- Editor's Rating
- Great image quality
- AF-D is the best tracking system we've seen
- Excellent stabilization built-in for video
- Fast FPS shooting
- Center focusing point is extremely quick
- Fairly silent shutter
- Amazing EVF
- Autofocus is only best in the center
- Very short battery life
- Slow startup
- A tad more smudging at the higher ISOs than we'd like
- Deep menus that aren't intuitive at first
- No autofocus in manual video mode
Quick TakeSony's A99 is a formidable entry into the full frame game, and it proves to many that the company will be as aggressive as it needs to be to get to the #1 spot in the camera market over Canon and Nikon. The camera has features that will appeal widely to enthusiasts and professional alike such as AF-D, GPS tracking, an excellent swivel-tilt LCD screen for video, a bright EVF, and relatively simple controls with the exception of the caves of menus.
The Sony Alpha A99 is the latest DSLR from Sony and is targeted at professional photographers and high-end enthusiasts. The device features a 24.3 Mp Full Frame Sensor, Dual AF system with two phase detection, 6 fps shooting, 1080p HD video, built in GPS and an ISO range of 100-25,600. The camera also has a 1,266K dot XGA OLED electronic viewfinder, which DigitalCameraReview said is “one of the best we’ve seen on the market.” With a $2,798 price tag at the time of the review, the Sony Alpha A99 isn’t cheap, but DCR found it’s worth taking a serious look at.
The Alpha A99 is 5.8×4.5×3.1-inches and weighs 1.8 pounds with the battery and memory cards and DCR noted it is “most possibly the smallest and most lightweight DSLR out there.” The majority of the camera’s controls are on the right side, which DCR found makes it “one of the most ergonomically comfortable DSLRs to hold.” DCR also noted that Sony changed the hot shoe on this particular camera, and it now accepts nearly any flash accessory on the market, including those accessories users already had for older versions of Sony DSLRs. The Alpha A99 has a 3-inch LCD screen, which is designed to tilt-swivel, making video capture extremely easy. The video mode features Sony’s steadishot technology built into the sensor. The Sony Alpha A99 has nine different modes including auto, custom, manual and movie. DCR noted the menus are the least intuitive part of the camera and they can be difficult to navigate.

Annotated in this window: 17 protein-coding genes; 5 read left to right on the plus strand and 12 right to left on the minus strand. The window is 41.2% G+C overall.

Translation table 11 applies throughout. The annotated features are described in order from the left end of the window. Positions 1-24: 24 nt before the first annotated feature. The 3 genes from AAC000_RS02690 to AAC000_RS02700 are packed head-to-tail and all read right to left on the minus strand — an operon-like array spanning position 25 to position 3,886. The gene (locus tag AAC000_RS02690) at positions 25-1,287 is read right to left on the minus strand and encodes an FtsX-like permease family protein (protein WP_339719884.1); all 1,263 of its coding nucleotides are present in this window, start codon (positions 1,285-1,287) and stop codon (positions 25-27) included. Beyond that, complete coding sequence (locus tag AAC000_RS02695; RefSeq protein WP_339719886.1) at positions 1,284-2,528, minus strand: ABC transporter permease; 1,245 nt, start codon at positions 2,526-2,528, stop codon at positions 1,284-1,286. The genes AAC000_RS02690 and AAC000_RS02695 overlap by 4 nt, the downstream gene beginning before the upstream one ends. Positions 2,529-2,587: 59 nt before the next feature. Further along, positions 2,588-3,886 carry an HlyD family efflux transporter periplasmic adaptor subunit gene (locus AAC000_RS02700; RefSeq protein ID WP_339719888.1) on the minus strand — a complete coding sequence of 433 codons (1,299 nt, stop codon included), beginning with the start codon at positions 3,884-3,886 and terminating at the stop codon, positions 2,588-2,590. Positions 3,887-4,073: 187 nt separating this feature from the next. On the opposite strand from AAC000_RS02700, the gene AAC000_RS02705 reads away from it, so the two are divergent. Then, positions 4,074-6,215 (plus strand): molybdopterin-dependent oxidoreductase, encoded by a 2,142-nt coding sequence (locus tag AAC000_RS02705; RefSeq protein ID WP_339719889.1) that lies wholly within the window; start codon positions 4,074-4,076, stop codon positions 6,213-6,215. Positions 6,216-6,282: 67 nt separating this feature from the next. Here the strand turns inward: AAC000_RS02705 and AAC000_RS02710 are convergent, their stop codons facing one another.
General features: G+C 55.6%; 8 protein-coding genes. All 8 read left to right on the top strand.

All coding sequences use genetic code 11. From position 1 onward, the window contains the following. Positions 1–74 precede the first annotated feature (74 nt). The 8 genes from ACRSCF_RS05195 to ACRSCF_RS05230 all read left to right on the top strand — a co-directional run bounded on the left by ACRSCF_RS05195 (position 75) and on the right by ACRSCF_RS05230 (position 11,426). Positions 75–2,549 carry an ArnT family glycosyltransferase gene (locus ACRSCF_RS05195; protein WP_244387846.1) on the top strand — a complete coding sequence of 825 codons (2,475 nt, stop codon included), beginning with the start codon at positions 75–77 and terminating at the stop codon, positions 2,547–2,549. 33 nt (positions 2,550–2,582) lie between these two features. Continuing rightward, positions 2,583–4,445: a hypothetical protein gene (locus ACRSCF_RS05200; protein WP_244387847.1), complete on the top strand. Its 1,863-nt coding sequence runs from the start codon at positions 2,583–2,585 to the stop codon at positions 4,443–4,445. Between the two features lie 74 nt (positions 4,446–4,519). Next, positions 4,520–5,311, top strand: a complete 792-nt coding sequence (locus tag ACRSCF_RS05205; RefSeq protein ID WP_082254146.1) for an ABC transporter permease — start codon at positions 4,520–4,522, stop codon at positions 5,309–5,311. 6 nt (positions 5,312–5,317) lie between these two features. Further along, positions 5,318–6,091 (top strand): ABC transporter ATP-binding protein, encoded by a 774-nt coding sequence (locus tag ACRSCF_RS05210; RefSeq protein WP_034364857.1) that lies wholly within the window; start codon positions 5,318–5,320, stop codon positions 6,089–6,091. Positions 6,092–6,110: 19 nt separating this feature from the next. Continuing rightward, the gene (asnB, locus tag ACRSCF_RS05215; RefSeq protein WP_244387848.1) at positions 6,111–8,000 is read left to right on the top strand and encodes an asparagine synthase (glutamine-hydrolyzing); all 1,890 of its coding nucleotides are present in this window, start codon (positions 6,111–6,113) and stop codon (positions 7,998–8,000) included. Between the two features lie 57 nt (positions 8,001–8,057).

DCR found the overall performance of the Alpha A99 to be “quite excellent” and noted strong performance from the auto-focus and image stabilization. DCR also noted good video quality and “stunning image quality.” Reviewers at DCR found image quality remained good up to 1600 ISO and noted good color depth and a wide range for color correction. DCR tested three lenses, a 50mm f/1.4, an 85mm f/1.4 and a 135mm f/1.8 and found all of the lenses produce “extremely sharp and highly detailed images.” The battery only lasted about six hours and DCR noted that’s due in part to the high performance EVF.
Overall, DCR was impressed with the image quality, fast fps shooting, quality of the EVF and strong video stabilization, but noted the short battery life and difficult to navigate menus to be detractors from the device. DCR said the Sony Alpha A99 is a “very solid choice if you’re willing to give it a chance,” but, considering the hefty price tag, reviewers recommended renting the camera before buying.